In some embodiments, zone temperature modeler 814 models the temperature of each building zone using a zone heat transfer model. The dynamics of heating or cooling a single building zone are described by the energy balance:
$C\phantom{\rule{0.3em}{0.3ex}}\frac{\mathrm{dT}}{\mathrm{dt}}=H\left(T{T}_{a}\right){\stackrel{.}{Q}}_{c}+{\stackrel{.}{Q}}_{\mathrm{other}}$
where C is the thermal capacitance of the building zone, H is the ambient heat transfer coefficient for the building zone, T is the temperature of the building zone, T_{a }is the ambient temperature outside the building zone (e.g., the outside air temperature), {dot over (Q)}_{c }is the amount of cooling applied to the building zone (i.e., the cooling load), and {dot over (Q)}_{other }is the external load, radiation, or other disturbance experienced by the building zone. In the previous equation, {dot over (Q)}_{c }represents heat transfer out of the building zone (i.e., cooling) by the HVAC system and therefore has a negative sign. However, if heating is applied to the building zone rather than cooling, the sign on {dot over (Q)}_{c }can be switched to a positive sign such that {dot over (Q)}_{c }represents the amount of heating applied to the building zone by the HVAC system (i.e., the heating load).
The previous equation combines all mass and air properties of the building zone into a single zone temperature. Other heat transfer models which can be used by zone temperature modeler 814 include the following air and mass zone models:
${C}_{z}\frac{{\mathrm{dT}}_{z}}{\mathrm{dt}}={H}_{\mathrm{az}}\left({T}_{a}{T}_{z}\right)+{H}_{m\phantom{\rule{0.3em}{0.3ex}}z}\left({T}_{m}{T}_{z}\right){\stackrel{.}{Q}}_{c}+{\stackrel{.}{Q}}_{\mathrm{other}}$ ${C}_{m}\frac{{\mathrm{dT}}_{m}}{\mathrm{dt}}={H}_{m\phantom{\rule{0.3em}{0.3ex}}z}\left({T}_{z}{T}_{m}\right)$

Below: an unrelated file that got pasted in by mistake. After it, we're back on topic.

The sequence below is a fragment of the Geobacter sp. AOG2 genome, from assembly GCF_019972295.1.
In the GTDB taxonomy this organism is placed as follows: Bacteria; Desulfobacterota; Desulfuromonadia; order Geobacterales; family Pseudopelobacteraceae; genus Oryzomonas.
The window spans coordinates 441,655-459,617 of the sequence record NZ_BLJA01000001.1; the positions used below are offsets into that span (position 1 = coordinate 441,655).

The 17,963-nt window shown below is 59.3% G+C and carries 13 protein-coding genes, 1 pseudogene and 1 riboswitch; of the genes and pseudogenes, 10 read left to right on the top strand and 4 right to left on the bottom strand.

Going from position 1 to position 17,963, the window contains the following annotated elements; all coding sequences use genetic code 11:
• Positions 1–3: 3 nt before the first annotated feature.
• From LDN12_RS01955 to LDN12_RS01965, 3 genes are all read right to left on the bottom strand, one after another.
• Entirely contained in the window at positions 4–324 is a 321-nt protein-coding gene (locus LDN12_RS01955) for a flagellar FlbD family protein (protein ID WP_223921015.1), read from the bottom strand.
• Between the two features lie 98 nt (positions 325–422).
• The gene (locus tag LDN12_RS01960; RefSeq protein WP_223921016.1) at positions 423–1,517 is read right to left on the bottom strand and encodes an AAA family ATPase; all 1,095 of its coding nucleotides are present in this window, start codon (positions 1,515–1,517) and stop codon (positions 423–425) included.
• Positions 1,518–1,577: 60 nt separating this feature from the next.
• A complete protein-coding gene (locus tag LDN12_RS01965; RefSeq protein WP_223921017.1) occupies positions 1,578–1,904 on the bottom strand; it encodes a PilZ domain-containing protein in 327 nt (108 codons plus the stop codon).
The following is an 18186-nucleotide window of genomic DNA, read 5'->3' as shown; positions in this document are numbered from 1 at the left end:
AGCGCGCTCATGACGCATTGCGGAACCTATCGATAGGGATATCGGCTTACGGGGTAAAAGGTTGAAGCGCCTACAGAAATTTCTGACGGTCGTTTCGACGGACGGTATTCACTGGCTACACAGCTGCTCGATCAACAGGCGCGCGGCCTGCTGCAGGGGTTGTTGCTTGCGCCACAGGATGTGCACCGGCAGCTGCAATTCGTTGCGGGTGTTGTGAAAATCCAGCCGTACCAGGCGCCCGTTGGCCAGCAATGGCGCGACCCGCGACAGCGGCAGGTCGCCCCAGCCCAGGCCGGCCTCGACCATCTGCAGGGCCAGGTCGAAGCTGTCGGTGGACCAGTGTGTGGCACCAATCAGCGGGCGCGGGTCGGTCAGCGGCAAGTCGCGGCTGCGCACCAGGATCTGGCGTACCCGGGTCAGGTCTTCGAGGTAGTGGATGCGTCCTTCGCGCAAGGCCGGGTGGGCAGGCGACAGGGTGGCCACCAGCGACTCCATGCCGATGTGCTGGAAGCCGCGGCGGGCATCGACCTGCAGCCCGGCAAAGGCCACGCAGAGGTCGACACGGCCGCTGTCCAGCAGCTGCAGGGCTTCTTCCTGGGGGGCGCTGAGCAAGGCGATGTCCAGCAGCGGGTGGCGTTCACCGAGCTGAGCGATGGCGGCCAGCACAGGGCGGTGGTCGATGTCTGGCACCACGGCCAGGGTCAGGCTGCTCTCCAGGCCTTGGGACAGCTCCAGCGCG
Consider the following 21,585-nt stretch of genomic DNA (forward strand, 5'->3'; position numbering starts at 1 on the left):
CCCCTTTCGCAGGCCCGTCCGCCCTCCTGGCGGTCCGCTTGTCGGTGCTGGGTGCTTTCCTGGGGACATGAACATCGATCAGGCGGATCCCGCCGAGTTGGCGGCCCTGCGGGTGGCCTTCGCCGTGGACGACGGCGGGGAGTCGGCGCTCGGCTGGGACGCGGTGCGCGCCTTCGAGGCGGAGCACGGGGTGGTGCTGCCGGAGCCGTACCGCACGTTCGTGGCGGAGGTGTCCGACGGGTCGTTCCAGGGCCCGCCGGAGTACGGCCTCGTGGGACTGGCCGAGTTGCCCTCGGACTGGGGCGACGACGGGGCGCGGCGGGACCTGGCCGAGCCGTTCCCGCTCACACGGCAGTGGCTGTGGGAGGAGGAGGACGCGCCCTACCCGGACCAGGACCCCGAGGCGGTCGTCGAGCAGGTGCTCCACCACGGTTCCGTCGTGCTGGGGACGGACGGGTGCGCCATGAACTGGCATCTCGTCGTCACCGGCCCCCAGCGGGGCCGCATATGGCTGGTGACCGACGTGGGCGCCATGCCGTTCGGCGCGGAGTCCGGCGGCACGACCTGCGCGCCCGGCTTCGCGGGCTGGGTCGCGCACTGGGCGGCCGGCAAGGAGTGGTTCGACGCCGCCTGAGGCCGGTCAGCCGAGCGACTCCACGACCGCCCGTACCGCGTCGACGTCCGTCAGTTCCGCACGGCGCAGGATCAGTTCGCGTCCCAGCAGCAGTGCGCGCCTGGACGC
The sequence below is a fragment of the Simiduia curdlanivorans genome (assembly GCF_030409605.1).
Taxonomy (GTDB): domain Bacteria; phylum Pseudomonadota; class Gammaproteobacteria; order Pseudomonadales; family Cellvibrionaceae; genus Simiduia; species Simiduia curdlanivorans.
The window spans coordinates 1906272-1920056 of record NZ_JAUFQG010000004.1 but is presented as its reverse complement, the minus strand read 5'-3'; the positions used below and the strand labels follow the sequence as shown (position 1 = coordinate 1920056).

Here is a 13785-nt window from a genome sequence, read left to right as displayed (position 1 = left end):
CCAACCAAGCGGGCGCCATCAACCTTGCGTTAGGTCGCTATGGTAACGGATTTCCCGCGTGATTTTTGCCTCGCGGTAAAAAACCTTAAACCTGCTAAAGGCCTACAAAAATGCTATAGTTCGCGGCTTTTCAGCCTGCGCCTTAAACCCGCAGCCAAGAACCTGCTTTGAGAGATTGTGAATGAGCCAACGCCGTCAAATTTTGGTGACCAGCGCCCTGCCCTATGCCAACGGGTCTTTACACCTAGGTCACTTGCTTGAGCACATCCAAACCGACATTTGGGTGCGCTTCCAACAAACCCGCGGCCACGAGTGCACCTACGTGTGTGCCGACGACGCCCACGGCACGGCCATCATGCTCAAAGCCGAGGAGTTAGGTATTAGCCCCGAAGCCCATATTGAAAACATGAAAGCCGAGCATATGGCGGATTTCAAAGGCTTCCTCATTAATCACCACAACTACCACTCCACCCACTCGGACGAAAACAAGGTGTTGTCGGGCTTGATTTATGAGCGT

where C_{z }and T_{z }are the thermal capacitance and temperature of the air in the building zone, T_{a }is the ambient air temperature, H_{az }is the heat transfer coefficient between the air of the building zone and ambient air outside the building zone (e.g., through external walls of the building zone), C_{m }and T_{m }are the thermal capacitance and temperature of the nonair mass within the building zone, and H_{mz }is the heat transfer coefficient between the air of the building zone and the nonair mass.
The previous equation combines all mass properties of the building zone into a single zone mass. Other heat transfer models which can be used by zone temperature modeler 814 include the following air, shallow mass, and deep mass zone models:
${C}_{z}\frac{{\mathrm{dT}}_{z}}{\mathrm{dt}}={H}_{\mathrm{az}}\left({T}_{a}{T}_{z}\right)+{H}_{\mathrm{sz}}\left({T}_{s}{T}_{z}\right){\stackrel{.}{Q}}_{c}+{\stackrel{.}{Q}}_{\mathrm{other}}$ ${C}_{s}\frac{{\mathrm{dT}}_{s}}{\mathrm{dt}}={H}_{\mathrm{sz}}\left({T}_{z}{T}_{s}\right)+{H}_{\mathrm{ds}}\left({T}_{d}{T}_{s}\right)$ ${C}_{d}\frac{{\mathrm{dT}}_{d}}{\mathrm{dt}}={H}_{\mathrm{ds}}\left({T}_{s}{T}_{d}\right)$
where C_{z }and T_{z }are the thermal capacitance and temperature of the air in the building zone, T_{a }is the ambient air temperature, H_{az }is the heat transfer coefficient between the air of the building zone and ambient air outside the building zone (e.g., through external walls of the building zone), C_{s }and T_{s }are the thermal capacitance and temperature of the shallow mass within the building zone, H_{sz }is the heat transfer coefficient between the air of the building zone and the shallow mass, C_{d }and T_{d }are the thermal capacitance and temperature of the deep mass within the building zone, and H_{ds }is the heat transfer coefficient between the shallow mass and the deep mass.
In some embodiments, zone temperature modeler 814 models the temperature of each building using the following zone temperature model:
${C}_{i}\frac{{\mathrm{dT}}_{i}}{\mathrm{dt}}={H}_{i}\left({T}_{i}{T}_{a}\right)\sum _{j\ne i}{\beta}_{\mathrm{ij}}\left({T}_{i}{T}_{j}\right){\stackrel{.}{Q}}_{c,i}+{\stackrel{.}{Q}}_{\mathrm{other},i}$